### What is the bias in the Kirsch data set? How complete is this data set?

The funnel plots (Section 1 in Additional file 3) according to both RMD and SMD, treatment effects suggest that there is no asymmetry in the way the data points lie within the region defined by the two diagonal lines, which represent the 95% confidence limits around the summary treatment effect. Thus, there is no evidence for the presence of bias, as both funnel plots are visually symmetrical.

### What is the magnitude of the heterogeneity of the studies in this data set?

All RMD analyses showed the presence of important heterogeneity, and all RMD Bayesian approaches apart from simple RE meta-regression analysis showed that *τ*^{2} is significantly greater than zero. On the contrary, SMD exhibited lower and not statistically significant heterogeneity. This is in agreement with previous empirical findings [35] suggesting that SMD is more consistent than RMD as baseline varies. To investigate the presence of heterogeneity, we employed the RE meta-regression analysis with initial severity as a covariate. The RMD RE meta-regression analysis reduced the magnitude of heterogeneity, suggesting that initial severity explains part of the magnitude of the heterogeneity, whereas SMD suggests that initial severity does not play a significant role in the variance of the treatment effects.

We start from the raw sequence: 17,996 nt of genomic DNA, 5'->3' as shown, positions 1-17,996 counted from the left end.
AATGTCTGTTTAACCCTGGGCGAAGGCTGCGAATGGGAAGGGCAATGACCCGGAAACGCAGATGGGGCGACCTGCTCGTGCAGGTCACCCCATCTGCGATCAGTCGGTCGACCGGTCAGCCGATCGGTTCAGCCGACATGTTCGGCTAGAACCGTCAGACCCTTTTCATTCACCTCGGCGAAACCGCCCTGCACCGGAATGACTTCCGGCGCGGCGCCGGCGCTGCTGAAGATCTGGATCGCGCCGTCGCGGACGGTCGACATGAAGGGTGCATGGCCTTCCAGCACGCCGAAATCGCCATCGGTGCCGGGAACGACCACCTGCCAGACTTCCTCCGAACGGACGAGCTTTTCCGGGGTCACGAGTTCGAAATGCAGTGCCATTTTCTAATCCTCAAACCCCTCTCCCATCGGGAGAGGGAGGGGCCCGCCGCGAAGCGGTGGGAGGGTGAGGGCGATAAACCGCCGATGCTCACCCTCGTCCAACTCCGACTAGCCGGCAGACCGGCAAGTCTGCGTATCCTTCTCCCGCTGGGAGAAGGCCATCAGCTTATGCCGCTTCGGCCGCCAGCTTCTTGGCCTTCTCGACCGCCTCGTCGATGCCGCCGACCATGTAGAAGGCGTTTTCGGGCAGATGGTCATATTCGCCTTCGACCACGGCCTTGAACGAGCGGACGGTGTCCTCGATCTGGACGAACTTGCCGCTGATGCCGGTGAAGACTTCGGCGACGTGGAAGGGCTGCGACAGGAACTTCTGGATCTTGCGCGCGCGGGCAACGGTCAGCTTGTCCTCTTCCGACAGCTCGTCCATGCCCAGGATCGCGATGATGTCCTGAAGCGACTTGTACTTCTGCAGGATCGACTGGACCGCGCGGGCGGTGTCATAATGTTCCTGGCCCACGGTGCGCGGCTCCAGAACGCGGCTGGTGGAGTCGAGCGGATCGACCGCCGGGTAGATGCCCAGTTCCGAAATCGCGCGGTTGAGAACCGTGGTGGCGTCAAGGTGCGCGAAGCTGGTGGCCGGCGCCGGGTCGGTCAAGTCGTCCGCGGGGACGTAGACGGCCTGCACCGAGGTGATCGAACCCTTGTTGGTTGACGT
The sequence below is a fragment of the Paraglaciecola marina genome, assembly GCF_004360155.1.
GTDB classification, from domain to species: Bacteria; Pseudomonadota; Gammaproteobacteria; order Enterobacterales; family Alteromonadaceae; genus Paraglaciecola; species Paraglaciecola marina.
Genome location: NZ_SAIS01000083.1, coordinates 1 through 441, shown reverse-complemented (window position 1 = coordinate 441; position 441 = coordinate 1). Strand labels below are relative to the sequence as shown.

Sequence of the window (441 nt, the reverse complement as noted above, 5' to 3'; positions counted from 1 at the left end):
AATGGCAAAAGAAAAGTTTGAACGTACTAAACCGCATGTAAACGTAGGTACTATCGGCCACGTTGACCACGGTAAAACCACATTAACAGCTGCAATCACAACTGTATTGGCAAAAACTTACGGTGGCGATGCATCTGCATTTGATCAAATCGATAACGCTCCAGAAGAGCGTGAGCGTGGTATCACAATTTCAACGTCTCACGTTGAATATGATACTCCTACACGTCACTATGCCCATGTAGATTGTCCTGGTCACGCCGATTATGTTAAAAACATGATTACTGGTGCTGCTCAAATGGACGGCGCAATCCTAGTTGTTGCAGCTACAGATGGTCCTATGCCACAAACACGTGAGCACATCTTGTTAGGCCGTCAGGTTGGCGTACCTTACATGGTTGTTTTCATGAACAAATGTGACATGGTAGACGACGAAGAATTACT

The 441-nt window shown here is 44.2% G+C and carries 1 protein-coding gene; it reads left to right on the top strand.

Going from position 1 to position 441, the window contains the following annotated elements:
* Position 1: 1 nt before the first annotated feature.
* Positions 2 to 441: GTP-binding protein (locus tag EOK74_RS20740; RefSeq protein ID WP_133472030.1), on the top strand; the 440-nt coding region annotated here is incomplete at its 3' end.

The magnitude of heterogeneity when the SMD RE meta-regression model was employed with 12 different prior distributions for *τ*^{2} ranged in between 0.00 and 0.04 with all cases apart from the weakly informative gamma prior distribution being not statistically significant. However, the RMD heterogeneity ranged in between 0.24 and 1.29 with all credible intervals, apart from the two non-informative uniform priors for the logarithm of *τ*^{2}, being significantly greater than zero. We therefore observe that RMD scale is sensitive in the prior selection of *τ*^{2}, which impacts on the results and may lead to different statistical inferences. The two scales suggest different results regarding the magnitude of heterogeneity due to their different properties. The heterogeneity of the data according to different methods is shown in detail in Section 2 in Additional file 3. The estimation of heterogeneity is important in choosing the appropriate model for the analysis of data [33, 34].

### Which is the most appropriate method for meta-analysis of this data set?

The selection of the effect size relying only on the magnitude of heterogeneity is not appropriate and can be shown problematic. It is suggested that the choice of the effect measure should be guided by empirical evidence and clinical expertise. Empirical investigations have shown that the SMD scale is less heterogeneous than RMD and that gives more reliable results as baseline risks vary, which is in agreement with our findings. However, it has been found that the SMD for small trials (number of included patients per group less than 10) bias the results towards to the null value in around 5%–6% of the cases even when the small sample correction factor is used [35]. Although this bias can contribute to the decreased heterogeneity of SMD, in our data set, all study arms apart from one included more than 10 patients. In our different analyses, the SMD scale was more consistent than the RMD, suggesting more valid results.